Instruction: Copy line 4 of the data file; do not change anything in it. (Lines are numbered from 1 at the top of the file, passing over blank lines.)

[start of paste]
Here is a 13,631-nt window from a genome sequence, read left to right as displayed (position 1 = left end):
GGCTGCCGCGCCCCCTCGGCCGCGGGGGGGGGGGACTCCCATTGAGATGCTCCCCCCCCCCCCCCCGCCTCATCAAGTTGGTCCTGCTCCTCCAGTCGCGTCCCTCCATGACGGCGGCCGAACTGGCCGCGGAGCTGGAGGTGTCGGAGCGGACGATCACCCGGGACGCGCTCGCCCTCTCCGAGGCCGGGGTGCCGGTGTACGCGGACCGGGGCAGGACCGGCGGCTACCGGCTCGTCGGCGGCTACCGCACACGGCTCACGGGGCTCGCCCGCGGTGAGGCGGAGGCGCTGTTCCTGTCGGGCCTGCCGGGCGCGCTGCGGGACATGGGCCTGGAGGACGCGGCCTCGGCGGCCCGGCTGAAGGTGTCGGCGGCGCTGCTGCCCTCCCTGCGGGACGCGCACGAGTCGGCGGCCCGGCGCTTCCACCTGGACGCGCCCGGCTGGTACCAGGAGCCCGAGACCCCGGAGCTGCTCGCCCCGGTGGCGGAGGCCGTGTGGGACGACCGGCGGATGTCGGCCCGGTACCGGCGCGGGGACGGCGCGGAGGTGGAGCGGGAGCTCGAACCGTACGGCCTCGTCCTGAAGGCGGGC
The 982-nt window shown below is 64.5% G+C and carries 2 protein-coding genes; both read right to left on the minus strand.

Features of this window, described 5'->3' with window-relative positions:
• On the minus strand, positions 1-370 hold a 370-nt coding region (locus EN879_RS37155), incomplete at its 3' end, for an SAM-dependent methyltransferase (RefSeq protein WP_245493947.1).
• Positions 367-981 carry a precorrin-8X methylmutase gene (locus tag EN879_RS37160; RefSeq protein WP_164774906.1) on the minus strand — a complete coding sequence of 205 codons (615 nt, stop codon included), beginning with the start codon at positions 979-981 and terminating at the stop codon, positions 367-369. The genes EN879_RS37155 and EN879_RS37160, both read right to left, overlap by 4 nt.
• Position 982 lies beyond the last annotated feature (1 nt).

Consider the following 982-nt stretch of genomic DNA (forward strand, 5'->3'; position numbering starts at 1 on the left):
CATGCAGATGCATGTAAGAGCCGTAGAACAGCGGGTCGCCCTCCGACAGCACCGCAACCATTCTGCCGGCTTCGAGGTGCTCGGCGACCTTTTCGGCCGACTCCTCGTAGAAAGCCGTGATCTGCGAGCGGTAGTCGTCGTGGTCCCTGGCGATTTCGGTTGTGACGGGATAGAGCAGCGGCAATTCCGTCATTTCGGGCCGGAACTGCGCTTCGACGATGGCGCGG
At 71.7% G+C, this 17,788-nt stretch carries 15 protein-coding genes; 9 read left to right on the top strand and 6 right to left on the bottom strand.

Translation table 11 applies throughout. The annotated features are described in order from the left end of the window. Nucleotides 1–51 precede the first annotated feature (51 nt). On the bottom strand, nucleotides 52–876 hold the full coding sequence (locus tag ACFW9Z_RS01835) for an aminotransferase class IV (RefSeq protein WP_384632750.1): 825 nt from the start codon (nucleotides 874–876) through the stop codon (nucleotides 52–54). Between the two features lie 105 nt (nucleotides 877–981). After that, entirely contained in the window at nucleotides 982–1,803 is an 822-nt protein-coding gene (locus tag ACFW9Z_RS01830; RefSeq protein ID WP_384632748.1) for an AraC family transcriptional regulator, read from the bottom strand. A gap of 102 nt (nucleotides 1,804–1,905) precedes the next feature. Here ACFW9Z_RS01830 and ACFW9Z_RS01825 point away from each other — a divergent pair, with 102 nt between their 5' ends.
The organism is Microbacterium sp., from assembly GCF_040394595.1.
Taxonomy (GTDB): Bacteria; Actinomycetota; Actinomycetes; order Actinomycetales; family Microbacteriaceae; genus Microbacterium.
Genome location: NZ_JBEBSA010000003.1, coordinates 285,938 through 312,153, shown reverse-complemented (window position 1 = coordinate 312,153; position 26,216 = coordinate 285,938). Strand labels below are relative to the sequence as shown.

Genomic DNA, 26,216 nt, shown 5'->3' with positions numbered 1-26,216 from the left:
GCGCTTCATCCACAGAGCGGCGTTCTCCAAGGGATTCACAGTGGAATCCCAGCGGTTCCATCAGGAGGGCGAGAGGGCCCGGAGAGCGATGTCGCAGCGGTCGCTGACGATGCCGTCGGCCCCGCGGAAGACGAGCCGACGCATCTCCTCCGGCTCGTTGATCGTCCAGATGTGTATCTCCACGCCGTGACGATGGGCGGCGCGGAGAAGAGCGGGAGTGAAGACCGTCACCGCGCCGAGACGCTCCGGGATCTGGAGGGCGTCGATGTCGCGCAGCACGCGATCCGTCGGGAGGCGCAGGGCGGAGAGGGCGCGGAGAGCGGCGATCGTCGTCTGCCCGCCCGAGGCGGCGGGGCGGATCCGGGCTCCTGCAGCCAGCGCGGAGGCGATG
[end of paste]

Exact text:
Features of this window, described 5'->3' with window-relative positions: